Colour enhances the richness, visual appeal, and vibrancy of our everyday lives. Consider what it would be like if colour didn't exist. We'd be losing out on a crucial element that forms and differentiates our experiences.
In cosmetics, adding colour is a modern trend. A wide variety of synthetic colourants have been developed and used for manydecades. However, long term use of these synthetic colourants have been known to cause harmful effects on the skin. This damaging effect has raised the public's concern about their use. Therefore, people are more interested in using non-toxic and natural colourants as an alternative.
Some have found different herbs and plants to be a good colour substitute as they impart different colour intensity and have been used as approved colouring agents in the cosmetics industry. One of the most important advantages of natural colourants is that they are non-toxic, safe, eco-friendly, and economical.
According to studies, up to 90% of snap judgments regarding products are made solely on the basis of colour. The same is true when it comes to skin care products. Do you reach for the brightly coloured or glittery lotion on the shelf? Do you find colourless items to be bland and unappealing? That is the case for some individuals. Also, colour can mean different things and can trigger different emotions in different people.
Now, with a growing emphasis on well-being, demand for more natural cosmetics is on the rise. Thus, the need for natural and skin-friendly colourants. Here in this blog, we will be covering different colours you can use for soap and skincare products. Read through to know more.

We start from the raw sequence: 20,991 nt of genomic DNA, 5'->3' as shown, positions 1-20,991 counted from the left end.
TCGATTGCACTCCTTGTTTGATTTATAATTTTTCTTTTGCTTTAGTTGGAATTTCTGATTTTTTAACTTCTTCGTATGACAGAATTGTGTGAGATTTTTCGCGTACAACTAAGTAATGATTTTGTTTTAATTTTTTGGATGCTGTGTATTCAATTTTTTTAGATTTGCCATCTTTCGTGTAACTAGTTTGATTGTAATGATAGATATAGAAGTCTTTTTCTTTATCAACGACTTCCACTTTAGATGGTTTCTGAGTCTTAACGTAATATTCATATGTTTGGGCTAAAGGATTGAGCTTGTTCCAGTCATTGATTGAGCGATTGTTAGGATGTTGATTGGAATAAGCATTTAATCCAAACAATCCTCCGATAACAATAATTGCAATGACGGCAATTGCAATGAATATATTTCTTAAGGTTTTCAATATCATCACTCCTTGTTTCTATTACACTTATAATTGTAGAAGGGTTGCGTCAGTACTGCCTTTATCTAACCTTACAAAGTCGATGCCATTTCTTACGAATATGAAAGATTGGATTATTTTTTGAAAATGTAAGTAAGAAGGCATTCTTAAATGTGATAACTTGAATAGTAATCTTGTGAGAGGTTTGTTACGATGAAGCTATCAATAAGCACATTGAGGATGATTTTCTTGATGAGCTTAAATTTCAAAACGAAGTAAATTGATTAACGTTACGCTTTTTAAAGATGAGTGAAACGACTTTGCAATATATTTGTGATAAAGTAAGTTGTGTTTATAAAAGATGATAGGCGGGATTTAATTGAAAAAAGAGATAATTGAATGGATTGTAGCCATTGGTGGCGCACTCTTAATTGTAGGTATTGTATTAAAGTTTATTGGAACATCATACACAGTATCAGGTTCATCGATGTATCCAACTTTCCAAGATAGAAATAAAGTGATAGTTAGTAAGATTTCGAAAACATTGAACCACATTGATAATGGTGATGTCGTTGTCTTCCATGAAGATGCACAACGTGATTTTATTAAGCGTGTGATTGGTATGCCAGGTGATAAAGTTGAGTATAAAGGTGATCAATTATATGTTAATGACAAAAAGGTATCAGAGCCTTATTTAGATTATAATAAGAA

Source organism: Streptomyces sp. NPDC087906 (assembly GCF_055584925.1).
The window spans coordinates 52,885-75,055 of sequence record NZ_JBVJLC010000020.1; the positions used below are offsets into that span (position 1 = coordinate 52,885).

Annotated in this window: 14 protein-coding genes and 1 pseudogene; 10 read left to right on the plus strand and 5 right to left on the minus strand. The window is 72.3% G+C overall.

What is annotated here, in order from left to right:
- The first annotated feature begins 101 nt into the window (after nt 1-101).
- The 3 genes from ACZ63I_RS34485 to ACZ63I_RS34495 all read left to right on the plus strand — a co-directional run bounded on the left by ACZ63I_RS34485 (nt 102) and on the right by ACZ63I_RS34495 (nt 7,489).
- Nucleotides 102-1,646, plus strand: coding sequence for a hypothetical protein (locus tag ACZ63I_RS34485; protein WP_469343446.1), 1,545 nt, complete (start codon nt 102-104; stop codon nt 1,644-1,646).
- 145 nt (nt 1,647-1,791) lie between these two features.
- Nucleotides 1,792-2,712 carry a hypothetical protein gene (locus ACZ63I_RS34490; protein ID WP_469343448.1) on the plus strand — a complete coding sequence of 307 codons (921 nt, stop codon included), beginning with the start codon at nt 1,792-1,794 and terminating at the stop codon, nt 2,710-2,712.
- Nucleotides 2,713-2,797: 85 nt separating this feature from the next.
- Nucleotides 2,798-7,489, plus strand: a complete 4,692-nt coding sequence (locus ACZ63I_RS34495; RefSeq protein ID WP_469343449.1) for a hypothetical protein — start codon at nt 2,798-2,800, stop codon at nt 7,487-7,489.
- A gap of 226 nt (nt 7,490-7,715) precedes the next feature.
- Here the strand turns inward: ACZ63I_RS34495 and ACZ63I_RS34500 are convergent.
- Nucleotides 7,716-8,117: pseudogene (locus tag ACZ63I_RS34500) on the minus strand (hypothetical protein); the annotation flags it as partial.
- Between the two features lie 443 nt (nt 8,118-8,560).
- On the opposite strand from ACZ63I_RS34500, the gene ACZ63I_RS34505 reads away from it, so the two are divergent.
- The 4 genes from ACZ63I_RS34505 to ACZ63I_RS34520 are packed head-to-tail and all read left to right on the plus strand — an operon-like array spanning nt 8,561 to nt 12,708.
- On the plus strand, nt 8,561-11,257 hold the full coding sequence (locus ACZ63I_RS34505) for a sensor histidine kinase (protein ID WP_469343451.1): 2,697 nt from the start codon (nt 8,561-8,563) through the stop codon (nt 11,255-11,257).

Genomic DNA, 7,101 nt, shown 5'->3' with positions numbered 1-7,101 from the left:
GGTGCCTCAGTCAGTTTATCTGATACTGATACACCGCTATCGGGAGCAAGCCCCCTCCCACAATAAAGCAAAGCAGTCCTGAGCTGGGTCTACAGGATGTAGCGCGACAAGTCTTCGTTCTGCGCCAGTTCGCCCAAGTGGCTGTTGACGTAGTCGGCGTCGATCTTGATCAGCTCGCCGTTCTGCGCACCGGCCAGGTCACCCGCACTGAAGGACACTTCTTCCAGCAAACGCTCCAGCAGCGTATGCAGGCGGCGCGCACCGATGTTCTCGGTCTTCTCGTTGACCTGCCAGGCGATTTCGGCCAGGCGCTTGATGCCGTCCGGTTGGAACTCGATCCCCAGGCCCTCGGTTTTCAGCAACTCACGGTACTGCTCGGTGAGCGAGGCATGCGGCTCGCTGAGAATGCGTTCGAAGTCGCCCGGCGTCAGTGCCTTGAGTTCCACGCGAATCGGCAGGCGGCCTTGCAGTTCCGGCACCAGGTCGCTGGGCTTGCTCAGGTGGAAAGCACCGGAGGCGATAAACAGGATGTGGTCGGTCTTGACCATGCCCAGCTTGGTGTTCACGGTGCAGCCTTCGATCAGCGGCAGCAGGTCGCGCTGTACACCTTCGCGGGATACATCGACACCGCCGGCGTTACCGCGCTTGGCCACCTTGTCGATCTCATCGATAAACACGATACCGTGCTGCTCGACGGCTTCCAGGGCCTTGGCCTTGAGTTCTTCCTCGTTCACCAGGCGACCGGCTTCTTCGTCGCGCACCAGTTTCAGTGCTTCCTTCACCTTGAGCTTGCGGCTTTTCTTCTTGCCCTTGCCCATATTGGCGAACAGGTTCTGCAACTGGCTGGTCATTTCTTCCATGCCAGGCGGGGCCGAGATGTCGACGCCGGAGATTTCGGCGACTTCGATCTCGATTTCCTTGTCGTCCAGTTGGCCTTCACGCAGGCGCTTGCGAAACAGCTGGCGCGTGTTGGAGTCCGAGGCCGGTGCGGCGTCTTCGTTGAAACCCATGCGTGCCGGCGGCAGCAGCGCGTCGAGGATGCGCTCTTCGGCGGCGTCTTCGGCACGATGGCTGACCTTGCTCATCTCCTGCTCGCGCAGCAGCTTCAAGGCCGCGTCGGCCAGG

Colourants you can use for homemade soapmaking
Natural soap making is a fun hobby that can be done in the comfort of one's own home. You'll discover that the soaping world is brimming with vibrant and exciting concept ideas. Layers of every colour imaginable, with vibrant reds, swirls of sparkles, and many other. But what if you want your soap to be completely natural?
We recommend using a soapmaking recipe that allows a white or clear soap base if you choose to use natural soap colourants. Dark or golden oils are used to produce dark or golden soap. Any additional colours for soap you apply will clash with the natural colour of the soap bars.
Below are various choices for adding colours to handmade soap. You may use plant-based colourants or natural substances such as clay and sugars. You may also gather colouring ideas from the internet and try them out on your own. Shades, quantities, and techniques can vary depending on the type of soapmaking process you want to use.
Micas, oxides and ultramarines are examples of mineral pigments, and using them will result in stunning soap colours. They give out a certain amount of skin protection and colour - after all, they are the foundation for mineral make-up. Mica pigments can be used to colour mineral makeup, melt and pour soap bases, cold process soap and bath bombs among other items. Mica colourants are common in soapmaking because they do not morph and bleed. Micas are a lot of fun to work with because their colour spectrum extends well beyond the rainbow, and combining colours results in many more rare and stunning shades and brilliant colour effects. In cold process soapmaking, we recommend adding 1 teaspoon for every 450g of oils. Some micas may need a little more to achieve the desired colour, but 1 teaspoon is a safe start.
Dried Calendula flowers
Calendula petals are one of the few flowers that can be used in cold-process soap because they are able to keep their vibrant colour in the process. You can stir them in without chopping them or use them to decorate the tops of large loaves. Also, they won't add pockets of moisture into your bars because they're dried. Calendula flowers gives out colour ranges from yellow to yellow-orange. You may infuse them in liquid oil or lye solution.